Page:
Gareth Southgate is worried. Not about England’s sudden lack of goals, how they have gone from free-scoring Euro 2020 qualifiers to blunt Nations League also-rans. His concern is more global and it relates to something that touches us all at present – the lack of any certainty from one week to the next; the difficulty of long-term planning.
The manager has one last Nations League match on Wednesday against Iceland at Wembley, which has been stripped of its competitive significance after Sunday’s 2-0 loss to Belgium in Leuven, followed by three World Cup qualifiers in March, which is unusual in itself. Then he has to name his squad for the European Championship. But if March feels like a long way away in the Covid climate, June is even more so.
“What we don’t know about March is what we will have available,” Southgate said. “It is really an unknown and I have to say a concern. In terms of the squad or the XI, we have been nowhere near in any of the three [get-togethers this season] to having a full squad to pick from. Nowhere near. And, as the season progresses – we will go through with no winter break – we don’t know who we will have at the end. So that would be the concern.”
Southgate mentioned the lack of a winter break, unprompted, on two separate occasions and he is unhappy that Premier League sides can make only three substitutions, which is out of step with major European leagues.
The manager has already spoken about his frustration over the packed schedule, which he predicted would lead to injuries that have come to pass during this international break. The most serious was Joe Gomez’s knee problem, which came under no challenge in training and needed surgery. Ben Chilwell and Jordan Henderson went off with muscle problems against Belgium. Raheem Sterling and Marcus Rashford are among other players who are out.
What has vexed Southgate is that England have managed the players’s training loads meticulously, giving some – including Gomez, Henderson and Sterling – extra recovery time after the Premier League’s most recent set of fixtures, and yet injuries have still happened.
Southgate said last Thursday he hoped Harry Kane would win his 50th cap against Belgium “because it would mean we’d have got through another couple of days without losing another player”. The gallows humour did not mask the vulnerability he has come to feel, the powerlessness, and it has played a part in his move from 4-3-3 to the 3-4-3 system that is attracting criticism.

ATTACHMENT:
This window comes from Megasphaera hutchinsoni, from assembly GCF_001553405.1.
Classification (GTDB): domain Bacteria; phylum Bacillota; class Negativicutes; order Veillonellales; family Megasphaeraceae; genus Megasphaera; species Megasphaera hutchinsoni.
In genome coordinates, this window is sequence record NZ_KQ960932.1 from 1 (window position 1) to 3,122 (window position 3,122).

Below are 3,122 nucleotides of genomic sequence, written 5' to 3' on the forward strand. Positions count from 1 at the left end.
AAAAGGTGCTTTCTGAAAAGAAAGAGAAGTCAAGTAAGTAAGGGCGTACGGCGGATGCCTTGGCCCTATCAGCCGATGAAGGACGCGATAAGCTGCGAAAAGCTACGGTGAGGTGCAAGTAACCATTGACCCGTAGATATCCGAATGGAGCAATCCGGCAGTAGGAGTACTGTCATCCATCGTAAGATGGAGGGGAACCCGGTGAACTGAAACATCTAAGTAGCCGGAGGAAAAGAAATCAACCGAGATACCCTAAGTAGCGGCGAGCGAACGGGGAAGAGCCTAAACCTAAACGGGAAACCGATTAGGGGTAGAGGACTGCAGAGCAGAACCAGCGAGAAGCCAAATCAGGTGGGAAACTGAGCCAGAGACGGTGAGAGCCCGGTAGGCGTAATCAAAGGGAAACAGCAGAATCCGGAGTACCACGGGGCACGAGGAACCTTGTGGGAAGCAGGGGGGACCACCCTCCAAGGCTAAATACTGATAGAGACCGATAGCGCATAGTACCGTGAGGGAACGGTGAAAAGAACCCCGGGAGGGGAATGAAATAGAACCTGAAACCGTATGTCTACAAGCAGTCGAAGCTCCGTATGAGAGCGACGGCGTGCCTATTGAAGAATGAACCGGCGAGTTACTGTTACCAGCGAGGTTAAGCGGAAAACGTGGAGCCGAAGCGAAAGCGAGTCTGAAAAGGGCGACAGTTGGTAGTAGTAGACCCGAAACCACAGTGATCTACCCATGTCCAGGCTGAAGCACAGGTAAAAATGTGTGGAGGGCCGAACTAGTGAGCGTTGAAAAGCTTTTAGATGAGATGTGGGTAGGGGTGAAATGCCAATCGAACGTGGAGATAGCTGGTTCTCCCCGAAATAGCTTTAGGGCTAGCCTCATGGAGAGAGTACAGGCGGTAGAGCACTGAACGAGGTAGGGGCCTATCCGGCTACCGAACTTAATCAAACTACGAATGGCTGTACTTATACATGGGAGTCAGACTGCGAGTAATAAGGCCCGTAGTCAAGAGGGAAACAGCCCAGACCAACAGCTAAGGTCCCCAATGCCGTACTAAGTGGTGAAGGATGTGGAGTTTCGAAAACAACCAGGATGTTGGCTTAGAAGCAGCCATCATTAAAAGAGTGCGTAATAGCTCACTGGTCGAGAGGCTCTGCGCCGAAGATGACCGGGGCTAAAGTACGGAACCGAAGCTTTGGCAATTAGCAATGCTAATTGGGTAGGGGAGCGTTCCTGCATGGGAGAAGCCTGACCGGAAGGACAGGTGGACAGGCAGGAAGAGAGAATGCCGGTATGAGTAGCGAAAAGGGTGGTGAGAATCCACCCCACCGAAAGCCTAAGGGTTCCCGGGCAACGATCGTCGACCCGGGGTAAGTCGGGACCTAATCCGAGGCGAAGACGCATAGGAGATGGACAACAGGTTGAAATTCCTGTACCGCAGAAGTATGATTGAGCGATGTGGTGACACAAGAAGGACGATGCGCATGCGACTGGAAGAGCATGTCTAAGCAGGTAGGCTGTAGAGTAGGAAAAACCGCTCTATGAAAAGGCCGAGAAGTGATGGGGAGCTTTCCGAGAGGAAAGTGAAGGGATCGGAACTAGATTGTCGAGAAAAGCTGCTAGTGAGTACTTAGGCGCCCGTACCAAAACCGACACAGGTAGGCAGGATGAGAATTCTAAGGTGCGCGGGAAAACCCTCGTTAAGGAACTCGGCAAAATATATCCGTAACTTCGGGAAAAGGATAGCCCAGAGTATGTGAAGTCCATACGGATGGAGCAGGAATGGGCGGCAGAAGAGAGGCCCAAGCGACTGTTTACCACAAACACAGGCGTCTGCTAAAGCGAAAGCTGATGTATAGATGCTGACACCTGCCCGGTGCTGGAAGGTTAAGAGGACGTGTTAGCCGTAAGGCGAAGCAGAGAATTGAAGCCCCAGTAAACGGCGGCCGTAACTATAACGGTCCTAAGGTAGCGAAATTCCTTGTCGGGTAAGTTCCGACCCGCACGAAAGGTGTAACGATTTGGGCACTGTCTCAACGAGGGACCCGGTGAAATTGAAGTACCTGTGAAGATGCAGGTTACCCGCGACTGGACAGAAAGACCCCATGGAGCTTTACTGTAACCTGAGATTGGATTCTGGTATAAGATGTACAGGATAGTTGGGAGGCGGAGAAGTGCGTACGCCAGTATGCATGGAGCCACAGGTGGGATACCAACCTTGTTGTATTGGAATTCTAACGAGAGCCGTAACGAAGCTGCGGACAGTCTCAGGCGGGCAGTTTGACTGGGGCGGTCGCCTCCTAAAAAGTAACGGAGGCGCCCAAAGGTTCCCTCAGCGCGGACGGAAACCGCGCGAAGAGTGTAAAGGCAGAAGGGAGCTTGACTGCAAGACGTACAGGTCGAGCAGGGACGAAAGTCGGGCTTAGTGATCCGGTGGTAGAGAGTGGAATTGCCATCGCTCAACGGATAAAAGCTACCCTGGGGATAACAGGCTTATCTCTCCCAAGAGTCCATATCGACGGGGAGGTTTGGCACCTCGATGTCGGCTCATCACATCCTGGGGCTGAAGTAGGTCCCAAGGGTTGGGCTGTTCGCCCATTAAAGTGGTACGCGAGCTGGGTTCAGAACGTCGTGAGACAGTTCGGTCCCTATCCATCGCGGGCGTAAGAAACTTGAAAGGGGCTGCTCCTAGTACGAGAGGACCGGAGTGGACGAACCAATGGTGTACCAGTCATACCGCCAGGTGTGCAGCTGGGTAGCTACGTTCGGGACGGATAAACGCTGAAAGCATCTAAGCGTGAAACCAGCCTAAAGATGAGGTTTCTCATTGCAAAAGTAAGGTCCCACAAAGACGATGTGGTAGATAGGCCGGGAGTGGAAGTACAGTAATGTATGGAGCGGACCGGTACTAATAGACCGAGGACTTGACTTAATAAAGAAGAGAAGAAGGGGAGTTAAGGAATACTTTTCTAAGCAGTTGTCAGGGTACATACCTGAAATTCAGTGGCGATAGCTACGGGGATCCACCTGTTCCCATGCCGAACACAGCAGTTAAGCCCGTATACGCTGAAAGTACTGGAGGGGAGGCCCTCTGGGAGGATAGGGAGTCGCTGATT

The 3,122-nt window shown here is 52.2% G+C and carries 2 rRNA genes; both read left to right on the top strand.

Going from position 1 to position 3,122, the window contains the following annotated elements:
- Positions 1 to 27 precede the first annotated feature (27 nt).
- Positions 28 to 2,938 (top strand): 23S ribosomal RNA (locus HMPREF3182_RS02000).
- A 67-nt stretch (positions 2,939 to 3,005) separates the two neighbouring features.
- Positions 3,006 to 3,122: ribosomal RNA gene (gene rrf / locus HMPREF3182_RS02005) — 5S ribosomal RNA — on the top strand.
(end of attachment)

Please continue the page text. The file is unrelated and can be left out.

Playing mainly in 4-3-3, England scored 37 goals in eight European Championship qualifying ties – a competition high – while they recorded other notable results, most impressively the 3-2 away win over Spain in the Nations League a little over two years ago. Playing mainly in 3-4-3 in the Nations League this season, the team have scored three goals in five games – one a heavily deflected Mason Mount shot, the other two penalties.
The difference in the quality of the opposition should not be overlooked. It was pretty straightforward in Euro qualifying, although when England played their hardest game, away to the Czech Republic, they lost. Belgium and Denmark in the Nations League have been altogether tougher.
England did create chances against Belgium on Sunday – a surprising number – only to lack a clinical edge but, based on the campaign as a whole and the paucity of the goal return, Southgate finds himself in the firing line over his preference for three central defenders and two holding midfielders in Henderson and Declan Rice. In short, it deprives the team of an extra attacking player.
Southgate has come to enjoy the security of 3-4-3 because it leaves England less exposed to the loss of key players. He has only one left-back in Chilwell and probably only one out-and-out defensive midfielder in Rice. What would happen if, wedded to 4-3-3, he were to lose one or both? At best it would lead to square pegs in round holes.
In 3-4-3, Southgate can use Chilwell at left wing-back plus Bukayo Saka or even Kieran Trippier and Ainsley Maitland-Niles while the requirement for a pure midfield pivot is diluted. Moreover, he argues he can easily turn the dial towards a more attacking setup within the formation.
For example, he brought on Jadon Sancho at right wing-back against Belgium and Harry Winks in central midfield, where Mount is another option. Saka is more of a winger than a defender on the left.
Yet nagging away is the feeling that with a host of highly regarded, attack-minded players, Southgate ought to be trying to accommodate more of them. What will happen, for example, to Jack Grealish, England’s man of the moment, who has played off the left wing, if Southgate persists with 3-4-3 when Sterling and Rashford are fit?
“We have always said we need to be flexible,” the manager said. “People can be obsessed with systems but it is about the players and the different profile of players. We have got to have an open mind depending on who is available.”
Southgate has been happy at the emergence of the clutch of players he believes have provided him with greater depth. Grealish has been the standout but Reece James, Tyrone Mings, Conor Coady, Saka, Kalvin Phillips and Dominic Calvert-Lewin have pressed their claims, while Kyle Walker and Eric Dier have restated theirs. In this most demanding of seasons, the England manager needs the broadest of bases.